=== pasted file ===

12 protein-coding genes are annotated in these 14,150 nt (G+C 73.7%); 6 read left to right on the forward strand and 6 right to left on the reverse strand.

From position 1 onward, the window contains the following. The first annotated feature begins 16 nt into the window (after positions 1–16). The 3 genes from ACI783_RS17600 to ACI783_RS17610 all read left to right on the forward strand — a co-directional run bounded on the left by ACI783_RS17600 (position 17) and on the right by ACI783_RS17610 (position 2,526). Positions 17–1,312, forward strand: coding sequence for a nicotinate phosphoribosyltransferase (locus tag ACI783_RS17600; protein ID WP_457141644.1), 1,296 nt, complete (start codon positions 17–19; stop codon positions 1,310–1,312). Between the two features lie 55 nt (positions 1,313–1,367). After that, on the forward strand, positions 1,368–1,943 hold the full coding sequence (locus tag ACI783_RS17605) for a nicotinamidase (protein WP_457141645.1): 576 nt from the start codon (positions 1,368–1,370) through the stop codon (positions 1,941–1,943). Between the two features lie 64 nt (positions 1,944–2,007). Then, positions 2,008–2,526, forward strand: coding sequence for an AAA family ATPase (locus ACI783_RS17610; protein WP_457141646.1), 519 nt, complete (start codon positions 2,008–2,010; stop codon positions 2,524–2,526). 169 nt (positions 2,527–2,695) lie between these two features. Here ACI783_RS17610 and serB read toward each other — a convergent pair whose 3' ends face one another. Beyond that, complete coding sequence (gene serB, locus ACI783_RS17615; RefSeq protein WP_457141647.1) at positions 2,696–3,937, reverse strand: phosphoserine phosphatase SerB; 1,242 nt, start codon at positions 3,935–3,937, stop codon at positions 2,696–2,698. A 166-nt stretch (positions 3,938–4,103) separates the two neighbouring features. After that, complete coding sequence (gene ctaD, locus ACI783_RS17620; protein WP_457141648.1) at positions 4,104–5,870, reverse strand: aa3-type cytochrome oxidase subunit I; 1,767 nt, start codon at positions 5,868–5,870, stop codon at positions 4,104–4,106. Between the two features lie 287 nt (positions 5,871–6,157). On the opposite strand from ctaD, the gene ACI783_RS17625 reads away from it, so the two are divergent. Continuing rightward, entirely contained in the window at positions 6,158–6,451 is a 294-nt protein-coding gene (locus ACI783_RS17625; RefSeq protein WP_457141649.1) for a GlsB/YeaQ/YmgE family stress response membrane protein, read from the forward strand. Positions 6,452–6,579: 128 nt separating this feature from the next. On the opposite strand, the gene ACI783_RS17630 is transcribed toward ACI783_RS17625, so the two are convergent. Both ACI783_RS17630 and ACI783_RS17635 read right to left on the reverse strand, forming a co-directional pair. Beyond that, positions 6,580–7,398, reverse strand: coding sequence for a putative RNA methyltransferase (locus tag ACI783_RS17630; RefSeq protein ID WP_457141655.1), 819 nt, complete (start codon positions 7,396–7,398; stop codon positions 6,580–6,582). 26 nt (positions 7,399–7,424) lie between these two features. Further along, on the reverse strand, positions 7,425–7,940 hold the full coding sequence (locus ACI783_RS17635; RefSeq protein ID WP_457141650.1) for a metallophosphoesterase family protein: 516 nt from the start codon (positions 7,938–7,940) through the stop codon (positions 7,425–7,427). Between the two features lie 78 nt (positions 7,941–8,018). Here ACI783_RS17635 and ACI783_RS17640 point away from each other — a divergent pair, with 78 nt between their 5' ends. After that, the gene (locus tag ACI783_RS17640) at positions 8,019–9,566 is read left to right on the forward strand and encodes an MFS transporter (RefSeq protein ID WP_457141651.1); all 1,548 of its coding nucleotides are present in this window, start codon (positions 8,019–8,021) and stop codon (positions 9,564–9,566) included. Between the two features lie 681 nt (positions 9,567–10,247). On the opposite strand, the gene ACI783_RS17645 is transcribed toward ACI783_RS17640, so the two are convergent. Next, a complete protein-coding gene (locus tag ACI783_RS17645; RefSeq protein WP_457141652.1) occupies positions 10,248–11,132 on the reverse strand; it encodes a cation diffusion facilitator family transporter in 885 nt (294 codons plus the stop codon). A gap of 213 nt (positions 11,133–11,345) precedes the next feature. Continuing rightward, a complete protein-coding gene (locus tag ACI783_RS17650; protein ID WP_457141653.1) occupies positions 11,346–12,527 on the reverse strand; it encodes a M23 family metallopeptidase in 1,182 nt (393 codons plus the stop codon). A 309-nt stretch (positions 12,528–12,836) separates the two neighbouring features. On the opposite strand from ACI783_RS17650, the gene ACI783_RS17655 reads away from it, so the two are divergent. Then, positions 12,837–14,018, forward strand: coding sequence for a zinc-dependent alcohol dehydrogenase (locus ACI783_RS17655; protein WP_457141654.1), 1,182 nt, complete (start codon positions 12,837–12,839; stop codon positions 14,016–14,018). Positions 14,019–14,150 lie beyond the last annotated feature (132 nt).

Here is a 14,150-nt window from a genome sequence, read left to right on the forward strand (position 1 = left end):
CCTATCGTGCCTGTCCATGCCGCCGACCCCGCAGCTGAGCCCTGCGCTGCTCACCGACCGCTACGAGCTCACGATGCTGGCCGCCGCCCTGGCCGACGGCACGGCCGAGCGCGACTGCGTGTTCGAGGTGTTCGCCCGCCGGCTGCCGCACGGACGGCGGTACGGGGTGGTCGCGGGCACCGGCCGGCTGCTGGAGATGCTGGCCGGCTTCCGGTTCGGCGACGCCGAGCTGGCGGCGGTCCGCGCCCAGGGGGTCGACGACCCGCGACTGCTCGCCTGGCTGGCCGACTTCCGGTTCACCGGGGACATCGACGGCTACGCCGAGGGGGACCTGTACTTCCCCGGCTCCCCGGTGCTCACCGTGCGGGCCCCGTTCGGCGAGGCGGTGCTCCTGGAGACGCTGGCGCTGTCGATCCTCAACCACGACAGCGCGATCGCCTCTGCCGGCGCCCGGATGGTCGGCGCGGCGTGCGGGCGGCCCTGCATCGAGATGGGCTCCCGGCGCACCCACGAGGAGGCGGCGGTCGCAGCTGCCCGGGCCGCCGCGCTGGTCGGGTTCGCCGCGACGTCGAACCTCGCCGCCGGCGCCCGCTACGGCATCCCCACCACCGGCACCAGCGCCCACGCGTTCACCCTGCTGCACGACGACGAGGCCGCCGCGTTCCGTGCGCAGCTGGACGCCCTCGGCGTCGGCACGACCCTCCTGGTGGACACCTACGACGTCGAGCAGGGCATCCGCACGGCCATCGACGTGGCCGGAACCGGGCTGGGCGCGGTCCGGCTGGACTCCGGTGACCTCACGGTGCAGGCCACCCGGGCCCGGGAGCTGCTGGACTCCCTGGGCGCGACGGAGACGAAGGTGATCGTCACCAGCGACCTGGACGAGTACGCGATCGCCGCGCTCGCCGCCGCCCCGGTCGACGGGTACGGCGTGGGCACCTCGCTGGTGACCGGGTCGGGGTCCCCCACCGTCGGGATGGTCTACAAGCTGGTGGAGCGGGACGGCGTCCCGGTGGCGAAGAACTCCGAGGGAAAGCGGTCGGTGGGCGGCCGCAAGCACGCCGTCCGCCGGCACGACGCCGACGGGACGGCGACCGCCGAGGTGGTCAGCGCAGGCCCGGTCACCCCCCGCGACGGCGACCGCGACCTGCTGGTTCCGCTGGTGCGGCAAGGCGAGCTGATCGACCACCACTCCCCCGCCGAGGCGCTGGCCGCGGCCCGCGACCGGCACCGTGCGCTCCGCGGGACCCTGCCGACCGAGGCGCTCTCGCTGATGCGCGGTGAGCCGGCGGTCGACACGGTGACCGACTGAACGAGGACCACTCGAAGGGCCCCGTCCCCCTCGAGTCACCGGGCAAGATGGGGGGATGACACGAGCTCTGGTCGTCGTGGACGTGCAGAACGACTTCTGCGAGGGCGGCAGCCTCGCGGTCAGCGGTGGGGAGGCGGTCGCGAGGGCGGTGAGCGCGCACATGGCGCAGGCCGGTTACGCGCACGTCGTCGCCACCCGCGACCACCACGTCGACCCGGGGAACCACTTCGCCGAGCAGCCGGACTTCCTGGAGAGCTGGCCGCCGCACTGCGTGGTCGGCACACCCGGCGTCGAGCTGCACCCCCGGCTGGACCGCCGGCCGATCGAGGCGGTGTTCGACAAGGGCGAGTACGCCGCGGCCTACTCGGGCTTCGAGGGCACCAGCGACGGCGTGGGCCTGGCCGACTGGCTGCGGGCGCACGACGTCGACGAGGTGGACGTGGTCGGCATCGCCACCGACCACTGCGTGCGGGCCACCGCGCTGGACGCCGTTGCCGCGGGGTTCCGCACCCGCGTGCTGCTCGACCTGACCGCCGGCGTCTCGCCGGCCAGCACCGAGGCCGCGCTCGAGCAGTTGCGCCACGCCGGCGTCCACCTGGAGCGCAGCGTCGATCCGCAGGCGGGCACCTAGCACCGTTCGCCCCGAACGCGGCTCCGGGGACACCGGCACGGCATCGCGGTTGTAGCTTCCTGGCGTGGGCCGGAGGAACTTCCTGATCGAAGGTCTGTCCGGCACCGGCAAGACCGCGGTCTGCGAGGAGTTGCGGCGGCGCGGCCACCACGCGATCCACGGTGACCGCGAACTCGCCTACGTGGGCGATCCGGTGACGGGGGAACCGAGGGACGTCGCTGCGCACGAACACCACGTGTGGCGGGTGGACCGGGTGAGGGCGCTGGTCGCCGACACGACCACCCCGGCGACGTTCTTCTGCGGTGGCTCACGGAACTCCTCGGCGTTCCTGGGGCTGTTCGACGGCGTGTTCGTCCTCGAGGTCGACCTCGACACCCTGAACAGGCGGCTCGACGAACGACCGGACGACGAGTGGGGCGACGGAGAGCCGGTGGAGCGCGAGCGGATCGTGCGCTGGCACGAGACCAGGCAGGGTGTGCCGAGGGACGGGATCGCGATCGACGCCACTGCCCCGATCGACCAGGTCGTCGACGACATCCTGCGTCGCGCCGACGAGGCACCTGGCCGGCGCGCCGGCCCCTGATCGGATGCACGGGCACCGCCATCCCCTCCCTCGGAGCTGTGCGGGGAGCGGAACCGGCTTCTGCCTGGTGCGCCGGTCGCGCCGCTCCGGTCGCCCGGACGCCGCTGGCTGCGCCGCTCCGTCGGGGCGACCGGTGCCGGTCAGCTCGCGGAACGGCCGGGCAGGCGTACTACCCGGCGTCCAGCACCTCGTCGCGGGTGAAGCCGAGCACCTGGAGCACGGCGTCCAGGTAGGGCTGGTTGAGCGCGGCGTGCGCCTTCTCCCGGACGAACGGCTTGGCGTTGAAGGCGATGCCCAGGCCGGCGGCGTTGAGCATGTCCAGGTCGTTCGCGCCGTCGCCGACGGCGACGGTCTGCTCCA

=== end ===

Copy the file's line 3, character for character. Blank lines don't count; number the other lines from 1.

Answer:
Here is a 14,150-nt window from a genome sequence, read left to right on the forward strand (position 1 = left end):